Updated: Jul 17, 2020
From the desk of Roy Zimmerhansl
Practice Lead, Pierpoint Financial Consulting
Over the past few months I have seen media references to fund launches in the ESG space that sometimes have a caveat – that the ESG filters applying to the portfolio holdings exclude securities lending collateral. If I were an investor, this would give me pause for thought. Why the carve-out – is it because it’s not relevant, not possible, or for some other reason? As a qualifying observation for my comments below, collateral takers do not vote on shares so any exclusion must relate to purely holding the asset rather than the broad ESG criteria.
We should acknowledge and applaud the transparency here. First, the funds making these statement lend – funds typically lend in order to generate alpha or offset costs and it is increasingly a standard expectation that funds will lend. Disclosure is rightly a regulatory obligation but welcome nonetheless. Second, it would be very easy for a fund manager to gloss over the fact that it would be possible, and indeed almost certain, that over time, the fund could receive collateral that would not satisfy the ESG investment filter.
Now let’s turn to the “Why” questions raised above.
Is securities lending collateral relevant to the ESG question for investors in the fund? When securities are lent, the investor receives collateral – either cash or other securities. If cash, it gets invested into money market instruments such as commercial paper, money market funds or reverse repo. If securities are used as collateral, the title transfers from the borrower to the lender. Securities collateral is substituted on an ongoing basis, typically using third-party collateral management intermediaries (“tri-party” providers) that optimise collateral allocations on an intra-day basis. In both cases, the collateral assets form part of the fund property so yes, it is a relevant issue, and in normal operation it is virtually certain that assets not eligible for investment due to ESG filters could indeed be held in the portfolio. It is important to put these assets in perspective – if securities collateral, they are held temporarily until substituted for other assets. If instruments purchased with cash collateral, the holding period will be determined by the investment choices. Either way, these assets should be considered transitory in nature.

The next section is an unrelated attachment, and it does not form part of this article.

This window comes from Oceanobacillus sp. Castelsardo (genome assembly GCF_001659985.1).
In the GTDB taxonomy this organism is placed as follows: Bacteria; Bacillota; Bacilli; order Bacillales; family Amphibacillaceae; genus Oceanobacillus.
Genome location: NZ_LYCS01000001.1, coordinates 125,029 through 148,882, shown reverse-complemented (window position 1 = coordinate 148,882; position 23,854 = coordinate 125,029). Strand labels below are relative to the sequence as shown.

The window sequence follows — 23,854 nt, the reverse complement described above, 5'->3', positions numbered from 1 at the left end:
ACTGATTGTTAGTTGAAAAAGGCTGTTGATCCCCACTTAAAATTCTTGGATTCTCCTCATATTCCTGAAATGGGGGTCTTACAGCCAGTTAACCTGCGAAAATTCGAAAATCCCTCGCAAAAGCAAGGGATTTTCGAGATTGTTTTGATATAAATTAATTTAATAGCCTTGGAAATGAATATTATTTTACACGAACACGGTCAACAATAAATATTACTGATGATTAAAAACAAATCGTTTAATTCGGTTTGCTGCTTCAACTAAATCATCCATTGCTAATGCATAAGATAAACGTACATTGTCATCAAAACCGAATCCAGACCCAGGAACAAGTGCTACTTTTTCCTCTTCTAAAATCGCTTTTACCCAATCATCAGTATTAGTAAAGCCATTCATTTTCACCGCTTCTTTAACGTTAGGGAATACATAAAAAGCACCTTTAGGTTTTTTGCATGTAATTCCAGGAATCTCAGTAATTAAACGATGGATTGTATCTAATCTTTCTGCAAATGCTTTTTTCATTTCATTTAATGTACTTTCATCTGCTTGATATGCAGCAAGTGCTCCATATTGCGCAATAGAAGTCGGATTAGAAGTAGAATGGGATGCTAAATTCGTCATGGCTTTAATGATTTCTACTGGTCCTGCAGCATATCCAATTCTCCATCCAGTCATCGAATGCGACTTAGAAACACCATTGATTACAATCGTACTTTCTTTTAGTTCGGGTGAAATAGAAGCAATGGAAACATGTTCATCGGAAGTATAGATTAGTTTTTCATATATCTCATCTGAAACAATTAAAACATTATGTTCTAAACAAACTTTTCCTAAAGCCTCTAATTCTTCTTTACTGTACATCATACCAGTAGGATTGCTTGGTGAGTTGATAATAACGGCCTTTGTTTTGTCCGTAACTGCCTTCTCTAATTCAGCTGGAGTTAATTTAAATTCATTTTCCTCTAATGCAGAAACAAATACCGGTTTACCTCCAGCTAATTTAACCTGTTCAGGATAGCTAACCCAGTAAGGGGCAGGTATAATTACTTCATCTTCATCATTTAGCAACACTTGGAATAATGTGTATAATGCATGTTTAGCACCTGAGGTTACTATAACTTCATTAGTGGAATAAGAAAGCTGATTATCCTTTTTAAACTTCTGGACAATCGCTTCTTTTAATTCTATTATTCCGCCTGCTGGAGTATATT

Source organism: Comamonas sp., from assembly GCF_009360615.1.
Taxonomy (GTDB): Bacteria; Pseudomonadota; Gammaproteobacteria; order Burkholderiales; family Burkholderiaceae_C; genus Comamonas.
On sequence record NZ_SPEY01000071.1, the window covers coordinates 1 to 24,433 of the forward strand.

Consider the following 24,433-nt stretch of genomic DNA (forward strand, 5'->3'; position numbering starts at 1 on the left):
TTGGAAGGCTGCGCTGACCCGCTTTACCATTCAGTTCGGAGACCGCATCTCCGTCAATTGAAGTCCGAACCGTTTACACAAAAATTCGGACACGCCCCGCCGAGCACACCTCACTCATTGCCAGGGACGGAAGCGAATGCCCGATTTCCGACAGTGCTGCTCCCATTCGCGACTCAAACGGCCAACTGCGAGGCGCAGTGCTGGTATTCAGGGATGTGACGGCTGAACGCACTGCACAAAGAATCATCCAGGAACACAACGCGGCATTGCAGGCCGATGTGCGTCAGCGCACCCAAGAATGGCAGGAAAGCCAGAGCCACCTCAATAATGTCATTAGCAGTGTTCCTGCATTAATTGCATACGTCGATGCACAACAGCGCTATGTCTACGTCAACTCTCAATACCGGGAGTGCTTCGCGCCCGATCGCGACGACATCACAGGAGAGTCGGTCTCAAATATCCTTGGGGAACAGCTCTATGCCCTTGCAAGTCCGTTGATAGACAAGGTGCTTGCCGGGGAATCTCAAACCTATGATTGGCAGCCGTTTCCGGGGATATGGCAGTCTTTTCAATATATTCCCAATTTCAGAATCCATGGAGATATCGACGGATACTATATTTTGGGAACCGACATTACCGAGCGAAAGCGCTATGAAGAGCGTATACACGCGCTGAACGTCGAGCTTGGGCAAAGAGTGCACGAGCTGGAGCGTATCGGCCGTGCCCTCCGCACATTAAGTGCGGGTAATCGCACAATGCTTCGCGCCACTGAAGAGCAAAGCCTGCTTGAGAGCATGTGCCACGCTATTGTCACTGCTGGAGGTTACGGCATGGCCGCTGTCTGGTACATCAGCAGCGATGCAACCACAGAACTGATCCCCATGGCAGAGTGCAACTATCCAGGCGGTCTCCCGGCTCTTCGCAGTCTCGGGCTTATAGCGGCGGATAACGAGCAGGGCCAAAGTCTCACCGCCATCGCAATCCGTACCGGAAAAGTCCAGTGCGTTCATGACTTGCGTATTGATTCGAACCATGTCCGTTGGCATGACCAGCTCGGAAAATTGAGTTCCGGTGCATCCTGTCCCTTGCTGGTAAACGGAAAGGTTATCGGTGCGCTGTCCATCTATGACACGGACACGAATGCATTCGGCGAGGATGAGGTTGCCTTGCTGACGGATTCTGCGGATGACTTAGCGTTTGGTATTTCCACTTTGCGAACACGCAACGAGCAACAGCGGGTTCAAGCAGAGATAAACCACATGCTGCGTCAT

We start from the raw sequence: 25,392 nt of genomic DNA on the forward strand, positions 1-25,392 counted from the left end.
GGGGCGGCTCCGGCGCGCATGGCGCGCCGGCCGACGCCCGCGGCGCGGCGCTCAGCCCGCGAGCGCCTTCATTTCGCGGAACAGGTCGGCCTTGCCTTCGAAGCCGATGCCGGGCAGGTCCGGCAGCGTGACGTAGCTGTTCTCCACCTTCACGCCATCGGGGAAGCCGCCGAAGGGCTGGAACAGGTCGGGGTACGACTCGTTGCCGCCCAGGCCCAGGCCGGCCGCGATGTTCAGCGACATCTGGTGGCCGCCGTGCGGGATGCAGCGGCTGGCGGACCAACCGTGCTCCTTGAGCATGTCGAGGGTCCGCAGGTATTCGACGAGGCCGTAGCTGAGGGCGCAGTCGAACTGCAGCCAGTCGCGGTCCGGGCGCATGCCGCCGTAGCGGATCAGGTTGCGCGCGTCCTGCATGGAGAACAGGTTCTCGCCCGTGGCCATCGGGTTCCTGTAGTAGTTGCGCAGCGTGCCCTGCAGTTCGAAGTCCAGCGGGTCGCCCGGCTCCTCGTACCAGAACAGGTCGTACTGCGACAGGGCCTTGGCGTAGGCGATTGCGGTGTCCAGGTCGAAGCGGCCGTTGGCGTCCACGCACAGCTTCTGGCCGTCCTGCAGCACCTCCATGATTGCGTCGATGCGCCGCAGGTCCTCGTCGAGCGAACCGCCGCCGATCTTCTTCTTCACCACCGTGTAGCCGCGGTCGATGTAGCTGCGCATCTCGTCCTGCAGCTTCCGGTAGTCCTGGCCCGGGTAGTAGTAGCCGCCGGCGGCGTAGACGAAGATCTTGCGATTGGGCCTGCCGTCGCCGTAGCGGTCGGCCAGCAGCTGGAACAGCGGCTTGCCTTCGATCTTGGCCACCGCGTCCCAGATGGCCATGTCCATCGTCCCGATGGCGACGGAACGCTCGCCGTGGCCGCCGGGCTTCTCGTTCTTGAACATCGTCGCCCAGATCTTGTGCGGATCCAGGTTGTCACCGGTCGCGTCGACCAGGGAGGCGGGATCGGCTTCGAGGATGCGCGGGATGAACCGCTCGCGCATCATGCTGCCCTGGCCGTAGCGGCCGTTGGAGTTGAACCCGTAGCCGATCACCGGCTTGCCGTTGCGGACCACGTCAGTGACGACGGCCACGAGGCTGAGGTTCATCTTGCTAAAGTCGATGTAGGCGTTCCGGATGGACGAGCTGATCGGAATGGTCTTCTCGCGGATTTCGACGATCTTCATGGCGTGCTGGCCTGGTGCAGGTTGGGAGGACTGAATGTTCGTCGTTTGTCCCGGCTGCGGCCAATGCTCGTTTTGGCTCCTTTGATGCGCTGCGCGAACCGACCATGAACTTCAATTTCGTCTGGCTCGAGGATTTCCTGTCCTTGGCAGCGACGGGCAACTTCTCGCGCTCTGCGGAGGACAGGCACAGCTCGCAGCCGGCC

Is it possible to exclude assets that don’t comply with the investment criteria? As with many aspects of securities lending, the answer is “it depends”. That’s not a criticism of the business, rather it reflects one of its glories – a lender’s activity can be customised to meet its specific requirements. Turning to ESG, how specific can an investor be? I have seen two portfolio managers, each running an ESG ETF debate whether Facebook was eligible for their respective funds. One said “yes”, the other “no”. Similarly, I have seen funds avoid sectors – e.g. the oil and gas sector – whereas another portfolio manager will select “Company A” that has a better overall rating than “Company B” because of its efforts in renewables and transparency. That preference for A over B could of course change over time. In either case, the collateral schedule that a lender authorises can be adapted to reflect its needs.